Tim Berners-Lee first executive summary of the World Wide Web

I copy this here for historical reasons. Notice how Tim didn’t simply point to a specification, he actually pointed to a working demo of what the Web could be. (Complete version can be found on the w3c Web site.)

From :Tim Berners-Lee (timbl@info_.cern.ch)
Subject :WorldWideWeb: Summary
Date :1991-08-06 13:37:40 PST
     Information provider view
The WWW browsers can access many existing data systems via existing protocols  
(FTP, NNTP) or via HTTP and a gateway. In this way, the critical mass of data  
is quickly exceeded, and the increasing use of the system by readers and  
information suppliers encourage each other.
Making a web is as simple as writing a few SGML files which point to your  
existing data. Making it public involves running the FTP or HTTP daemon, and  
making at least one link into your web from another. In fact,  any file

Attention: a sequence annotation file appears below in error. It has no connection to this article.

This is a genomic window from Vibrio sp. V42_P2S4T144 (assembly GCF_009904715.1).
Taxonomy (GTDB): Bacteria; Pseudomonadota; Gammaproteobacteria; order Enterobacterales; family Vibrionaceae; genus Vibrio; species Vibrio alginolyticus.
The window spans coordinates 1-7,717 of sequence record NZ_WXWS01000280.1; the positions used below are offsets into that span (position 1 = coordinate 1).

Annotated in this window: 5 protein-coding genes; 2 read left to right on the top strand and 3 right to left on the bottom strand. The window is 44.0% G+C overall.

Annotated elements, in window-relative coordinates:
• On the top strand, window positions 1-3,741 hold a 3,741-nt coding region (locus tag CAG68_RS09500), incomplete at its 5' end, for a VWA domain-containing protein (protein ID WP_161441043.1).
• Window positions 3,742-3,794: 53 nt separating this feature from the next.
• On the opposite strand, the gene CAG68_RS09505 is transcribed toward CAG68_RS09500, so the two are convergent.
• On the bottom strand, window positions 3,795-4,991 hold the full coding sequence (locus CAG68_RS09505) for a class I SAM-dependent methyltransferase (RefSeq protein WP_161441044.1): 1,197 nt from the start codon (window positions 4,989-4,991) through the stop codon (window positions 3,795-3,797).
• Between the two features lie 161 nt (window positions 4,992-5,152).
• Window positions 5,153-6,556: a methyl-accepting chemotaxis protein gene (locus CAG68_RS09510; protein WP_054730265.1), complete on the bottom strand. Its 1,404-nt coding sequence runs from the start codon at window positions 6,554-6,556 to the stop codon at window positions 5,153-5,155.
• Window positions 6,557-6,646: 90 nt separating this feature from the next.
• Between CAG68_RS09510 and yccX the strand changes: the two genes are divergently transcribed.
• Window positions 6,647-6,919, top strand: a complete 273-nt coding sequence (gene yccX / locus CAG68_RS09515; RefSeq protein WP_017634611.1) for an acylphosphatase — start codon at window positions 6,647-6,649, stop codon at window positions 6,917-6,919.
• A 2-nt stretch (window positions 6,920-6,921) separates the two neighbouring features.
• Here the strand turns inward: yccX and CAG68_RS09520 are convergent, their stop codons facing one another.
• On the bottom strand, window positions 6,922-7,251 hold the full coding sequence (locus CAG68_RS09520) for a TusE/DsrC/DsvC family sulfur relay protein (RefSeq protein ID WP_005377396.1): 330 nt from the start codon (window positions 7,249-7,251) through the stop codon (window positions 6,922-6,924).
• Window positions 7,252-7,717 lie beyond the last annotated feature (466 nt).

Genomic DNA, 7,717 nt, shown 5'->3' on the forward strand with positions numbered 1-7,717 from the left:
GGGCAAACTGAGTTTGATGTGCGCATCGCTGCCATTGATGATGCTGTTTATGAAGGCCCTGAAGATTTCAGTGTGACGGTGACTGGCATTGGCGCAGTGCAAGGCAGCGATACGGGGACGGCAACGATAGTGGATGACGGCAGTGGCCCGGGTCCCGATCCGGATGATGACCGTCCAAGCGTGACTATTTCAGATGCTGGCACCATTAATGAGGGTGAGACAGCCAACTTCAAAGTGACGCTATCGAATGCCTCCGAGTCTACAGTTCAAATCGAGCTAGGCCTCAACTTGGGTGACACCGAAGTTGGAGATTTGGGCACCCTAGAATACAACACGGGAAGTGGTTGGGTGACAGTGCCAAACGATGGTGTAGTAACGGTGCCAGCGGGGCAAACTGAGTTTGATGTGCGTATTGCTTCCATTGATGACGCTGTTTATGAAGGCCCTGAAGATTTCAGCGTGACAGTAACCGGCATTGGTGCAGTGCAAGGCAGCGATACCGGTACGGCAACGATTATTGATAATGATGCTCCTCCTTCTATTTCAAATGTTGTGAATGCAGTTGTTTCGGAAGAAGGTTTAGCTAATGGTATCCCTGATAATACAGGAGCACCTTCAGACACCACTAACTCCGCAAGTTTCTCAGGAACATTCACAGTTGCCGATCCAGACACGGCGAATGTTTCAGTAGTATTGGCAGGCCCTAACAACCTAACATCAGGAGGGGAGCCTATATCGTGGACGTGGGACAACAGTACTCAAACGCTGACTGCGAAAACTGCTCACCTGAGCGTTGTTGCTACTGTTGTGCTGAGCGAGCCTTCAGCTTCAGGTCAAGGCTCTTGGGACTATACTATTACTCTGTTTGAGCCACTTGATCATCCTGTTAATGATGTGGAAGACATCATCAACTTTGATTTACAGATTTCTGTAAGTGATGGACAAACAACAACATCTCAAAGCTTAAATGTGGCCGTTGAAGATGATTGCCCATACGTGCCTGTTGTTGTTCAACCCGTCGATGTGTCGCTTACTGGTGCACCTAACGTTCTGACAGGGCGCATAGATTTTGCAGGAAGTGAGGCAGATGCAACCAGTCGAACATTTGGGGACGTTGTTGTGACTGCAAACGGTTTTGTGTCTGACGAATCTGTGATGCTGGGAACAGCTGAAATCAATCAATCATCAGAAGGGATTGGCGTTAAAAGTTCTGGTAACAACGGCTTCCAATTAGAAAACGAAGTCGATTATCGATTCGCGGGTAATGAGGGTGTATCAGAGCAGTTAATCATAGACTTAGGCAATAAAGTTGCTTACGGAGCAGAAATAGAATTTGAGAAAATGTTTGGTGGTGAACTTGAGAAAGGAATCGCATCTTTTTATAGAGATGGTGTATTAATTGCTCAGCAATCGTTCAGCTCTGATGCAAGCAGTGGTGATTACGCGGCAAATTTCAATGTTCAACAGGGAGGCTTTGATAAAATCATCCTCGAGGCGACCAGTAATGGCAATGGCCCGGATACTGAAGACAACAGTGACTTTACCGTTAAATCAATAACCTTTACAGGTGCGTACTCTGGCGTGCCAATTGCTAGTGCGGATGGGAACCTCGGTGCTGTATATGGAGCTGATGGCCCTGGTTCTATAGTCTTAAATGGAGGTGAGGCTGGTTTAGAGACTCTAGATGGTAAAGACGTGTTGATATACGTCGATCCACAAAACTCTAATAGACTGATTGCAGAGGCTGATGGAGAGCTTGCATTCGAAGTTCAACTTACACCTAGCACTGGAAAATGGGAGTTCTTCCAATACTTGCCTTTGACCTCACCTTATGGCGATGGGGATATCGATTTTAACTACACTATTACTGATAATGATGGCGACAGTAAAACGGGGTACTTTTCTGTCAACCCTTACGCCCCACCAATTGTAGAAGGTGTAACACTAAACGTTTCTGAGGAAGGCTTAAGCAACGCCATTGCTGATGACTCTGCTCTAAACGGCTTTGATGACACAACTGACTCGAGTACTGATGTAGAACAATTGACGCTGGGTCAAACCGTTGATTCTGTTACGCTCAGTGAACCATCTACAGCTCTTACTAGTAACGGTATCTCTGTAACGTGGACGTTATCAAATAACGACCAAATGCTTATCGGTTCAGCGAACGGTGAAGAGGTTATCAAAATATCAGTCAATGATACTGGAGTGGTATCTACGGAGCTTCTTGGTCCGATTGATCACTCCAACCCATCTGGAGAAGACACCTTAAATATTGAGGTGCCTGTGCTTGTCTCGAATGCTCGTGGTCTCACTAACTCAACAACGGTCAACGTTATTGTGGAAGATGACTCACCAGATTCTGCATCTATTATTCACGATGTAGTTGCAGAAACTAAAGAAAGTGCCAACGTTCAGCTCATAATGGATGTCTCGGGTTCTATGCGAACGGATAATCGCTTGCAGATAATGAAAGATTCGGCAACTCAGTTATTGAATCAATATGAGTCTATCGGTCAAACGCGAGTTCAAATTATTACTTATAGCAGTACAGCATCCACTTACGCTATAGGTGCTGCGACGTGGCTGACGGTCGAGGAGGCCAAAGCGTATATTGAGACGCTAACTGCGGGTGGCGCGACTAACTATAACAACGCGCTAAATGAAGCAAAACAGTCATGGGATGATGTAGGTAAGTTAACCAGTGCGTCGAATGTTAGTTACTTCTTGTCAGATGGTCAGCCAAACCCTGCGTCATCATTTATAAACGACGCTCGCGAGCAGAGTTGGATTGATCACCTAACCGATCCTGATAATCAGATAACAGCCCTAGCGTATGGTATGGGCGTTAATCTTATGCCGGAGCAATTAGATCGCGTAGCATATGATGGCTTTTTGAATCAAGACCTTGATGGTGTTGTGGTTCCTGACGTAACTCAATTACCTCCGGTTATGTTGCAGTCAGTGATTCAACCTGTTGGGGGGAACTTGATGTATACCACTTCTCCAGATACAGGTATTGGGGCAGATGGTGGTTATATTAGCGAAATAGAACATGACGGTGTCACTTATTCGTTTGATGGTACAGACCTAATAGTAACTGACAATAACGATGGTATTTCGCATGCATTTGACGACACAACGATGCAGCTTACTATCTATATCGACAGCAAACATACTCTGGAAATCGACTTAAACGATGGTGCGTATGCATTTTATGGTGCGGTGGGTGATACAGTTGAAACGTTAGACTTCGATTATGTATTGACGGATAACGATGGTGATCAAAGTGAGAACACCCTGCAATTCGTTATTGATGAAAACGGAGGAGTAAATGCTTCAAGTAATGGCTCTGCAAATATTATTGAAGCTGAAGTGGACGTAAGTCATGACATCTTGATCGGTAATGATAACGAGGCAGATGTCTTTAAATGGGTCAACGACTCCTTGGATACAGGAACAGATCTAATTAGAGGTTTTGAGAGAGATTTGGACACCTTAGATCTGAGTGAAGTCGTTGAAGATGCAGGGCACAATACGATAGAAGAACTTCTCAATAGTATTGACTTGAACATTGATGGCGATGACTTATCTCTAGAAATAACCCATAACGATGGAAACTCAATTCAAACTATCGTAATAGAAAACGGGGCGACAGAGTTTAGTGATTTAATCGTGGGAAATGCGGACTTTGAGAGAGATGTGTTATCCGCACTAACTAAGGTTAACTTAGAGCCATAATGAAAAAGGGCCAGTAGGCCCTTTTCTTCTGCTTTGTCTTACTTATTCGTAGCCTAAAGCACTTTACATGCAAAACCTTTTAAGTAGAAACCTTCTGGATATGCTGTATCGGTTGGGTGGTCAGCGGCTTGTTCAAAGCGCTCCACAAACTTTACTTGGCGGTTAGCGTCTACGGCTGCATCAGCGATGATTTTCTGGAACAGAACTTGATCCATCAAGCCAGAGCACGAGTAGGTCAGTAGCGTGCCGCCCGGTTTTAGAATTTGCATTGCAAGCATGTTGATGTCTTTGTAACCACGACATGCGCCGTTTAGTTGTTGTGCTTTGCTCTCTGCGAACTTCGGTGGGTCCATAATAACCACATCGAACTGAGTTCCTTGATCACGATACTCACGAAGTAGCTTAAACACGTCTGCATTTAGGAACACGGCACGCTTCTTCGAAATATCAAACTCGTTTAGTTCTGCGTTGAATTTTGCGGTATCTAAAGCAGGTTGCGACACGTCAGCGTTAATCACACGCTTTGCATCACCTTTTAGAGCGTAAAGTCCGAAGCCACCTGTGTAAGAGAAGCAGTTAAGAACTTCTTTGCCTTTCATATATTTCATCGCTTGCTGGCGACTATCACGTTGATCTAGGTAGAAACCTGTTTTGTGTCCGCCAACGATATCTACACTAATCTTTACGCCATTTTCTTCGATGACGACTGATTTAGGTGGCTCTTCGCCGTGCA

available by anonymous FTP can be immediately linked into a web. The very small  
start-up effort is designed to allow small contributions.  At the other end of  
the scale, large information providers may provide an HTTP server with full  
text or keyword indexing.
The WWW model gets over the frustrating incompatibilities of data format  
between suppliers and reader by allowing negotiation of format between a smart  
browser and a smart server. This should provide a basis for extension into  
multimedia, and allow those who share application standards to make full use of  
them across the web.
This summary does not describe the many exciting possibilities opened up by the  
WWW project, such as efficient document caching. the reduction of redundant  
out-of-date copies, and the use of knowledge daemons.  There is more  
information in the online project documentation, including some background on  
hypertext and many technical notes. (...)

You can also check out Linus’ first email presenting Linux.

Daniel Lemire, "Tim Berners-Lee first executive summary of the World Wide Web," in Daniel Lemire's blog, January 10, 2005.

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Daniel Lemire

A computer science professor at the University of Quebec (TELUQ).

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